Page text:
Lebanon is on fire. Where's the fire brigade?

On August 4 of 2021, the Lebanese will commemorate the first anniversary of the terrible blast in the port of Beirut

It's been 365 days since twin blasts at a Beirut port decimated Lebanon's capital. More than 200 people were killed and some 7,000 were injured, yet accountability has been scarce. There is ample evidence that multiple Lebanese officials knew that ammonium nitrate was being improperly stored at the port. Four high-ranking politicians, including former PM Hassan Diab, have been charged by a Lebanese judge, but they all refuse to cooperate with the ongoing investigation.

Since then, Lebanon's already-dire economic and financial crises have only intensified. The Lebanese pound, the national currency, has plummeted, losing 90 percent of its value since 2019, when the country's economic crisis erupted. And more than 50 percent of the population is now living below the poverty line.

Some locals say Lebanon has become "unlivable" in recent months. So why isn't the country — now approaching failed-state status — getting the help it needs?

Corruption and dysfunction. International donors resent the corruption and cronyism that have long plagued Lebanon's political class and impeded meaningful political reform. And they have little reason to expect change. Despite international outrage in the aftermath of last year's explosion, Lebanese lawmakers have refused to lift immunity from prosecution for several former ministers wanted for questioning, stonewalling the state's investigation.

Even before the blasts, Lebanon's byzantine sectarian power-sharing system had brought the government to a standstill, while years of pocket-lining by politicians had crashed the economy and sent standards of living into free fall.

For those at the top, there has been little incentive to implement reforms: industry "entrepreneurs" have benefited from lack of government regulation and services — often giving generous kickbacks to politicians for preserving the status quo. Lebanon's sketchy electricity industry, which relies on so-called "generator mafias" with ties to the political elite, is a case in point.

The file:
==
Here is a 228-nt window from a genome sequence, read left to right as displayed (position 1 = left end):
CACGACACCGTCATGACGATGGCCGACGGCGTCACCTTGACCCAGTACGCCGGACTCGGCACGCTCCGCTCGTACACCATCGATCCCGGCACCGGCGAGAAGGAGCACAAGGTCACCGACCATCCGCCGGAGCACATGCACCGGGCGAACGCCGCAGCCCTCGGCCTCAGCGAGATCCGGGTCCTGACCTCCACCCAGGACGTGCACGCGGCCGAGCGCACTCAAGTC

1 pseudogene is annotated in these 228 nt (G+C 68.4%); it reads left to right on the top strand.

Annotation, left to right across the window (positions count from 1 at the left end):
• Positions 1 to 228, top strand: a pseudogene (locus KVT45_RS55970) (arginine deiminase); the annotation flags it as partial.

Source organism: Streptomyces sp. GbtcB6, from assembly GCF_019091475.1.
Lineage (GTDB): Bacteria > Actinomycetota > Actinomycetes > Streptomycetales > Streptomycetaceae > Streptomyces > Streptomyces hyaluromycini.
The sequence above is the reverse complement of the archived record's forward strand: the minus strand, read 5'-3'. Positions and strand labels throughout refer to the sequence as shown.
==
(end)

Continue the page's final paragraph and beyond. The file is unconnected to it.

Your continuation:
Foreign aid distribution is politicized. Last summer, Emmanuel Macron, president of France, Lebanon's former colonial power, jetted into Beirut twice within a few weeks and vowed to help usher in the reforms needed for Lebanon's political and economic "rebirth." But he has also said that unlocking international aid would be contingent on Lebanon instituting some basic reforms, like forming a new government and rooting out corruption. So far, that's been a bust: just weeks ago, the interim PM Said Hariri threw in the towel after failing to find common ground with President Michel Aoun.

"Real reforms require the political class, as well as Hezbollah, to give up too much of the power, money and influence they accumulated over years and they're not ready to do that," Kim Ghattas , author of Black Wave and contributing writer at the Atlantic, told GZERO Media. "The real work and the real opportunity for change is next year, when Lebanon will have legislative, municipal and presidential elections."

Macron has made no secret of the fact that he's fed up with Lebanon's untrustworthy elite. Still, after last summer's aid-pledging conference covered just 5 percent of the damages, he will hold a second fundraising event this week.

International financial heavyweights are frustrated. Bailout talks between Beirut and the International Monetary Fund have also reached an impasse. Before the port explosion, Lebanon's central bank had refused to accept the IMF's assessment that it had incurred losses of $49 billion, and the IMF has grown frustrated at the lack of progress on meaningful political reforms its assistance is tied to. Earlier this year, the World Bank also approved loans to help struggling families, but some analysts say that the loan structure shortchanges needy Lebanese while benefiting the political elite.

"For years, the international community helped feed corruption by pouring aid into Lebanon to support stability but without ever inquiring about where the money went," Ghattas said. Looking ahead, "the US and France and their allies should continue to stress the need for justice and accountability, not only for the port blast but also for the country's economic crash. Without accountability there is no stability, anywhere."

Regional players have their own agenda. To make matters worse for Lebanon, wealthy Gulf states like Saudi Arabia and the United Arab Emirates have pulled back on doling out funds in recent years. In 2016, Riyadh scrapped a total $4 billion in aid to Lebanon's military and police, citing Iran's heavy hand in the country's affairs. The Saudis and Emiratis don't want the money going to Iran-backed Hezbollah, a dominant force in Lebanese politics, and they want to see Iran and its proxy take the blame for Lebanon's popular unrest.

So why should outsiders bail out chronically unstable Lebanon? There is, of course, the moral dimension of human suffering. For those who care about their fellow human beings, that's incentive enough.

But there's also the regional implications: instability begets instability, and Lebanon lives in an unstable neighborhood. The spillover effects of a more chaotic Lebanon won't help a region still coping with large numbers of refugees and the continuing fallout from civil wars in Syria and Yemen, and potential instability elsewhere.

Colorful graphic with a woman wearing a red top in the foreground and blue background with two individuals looking on

As the private sector innovates aid and financing, seeking holistic solutions to neighborhood challenges is the cornerstone of the approach.

Businesses, which rely on healthy communities for their own prosperity, must play a big part in driving solutions.

See why.

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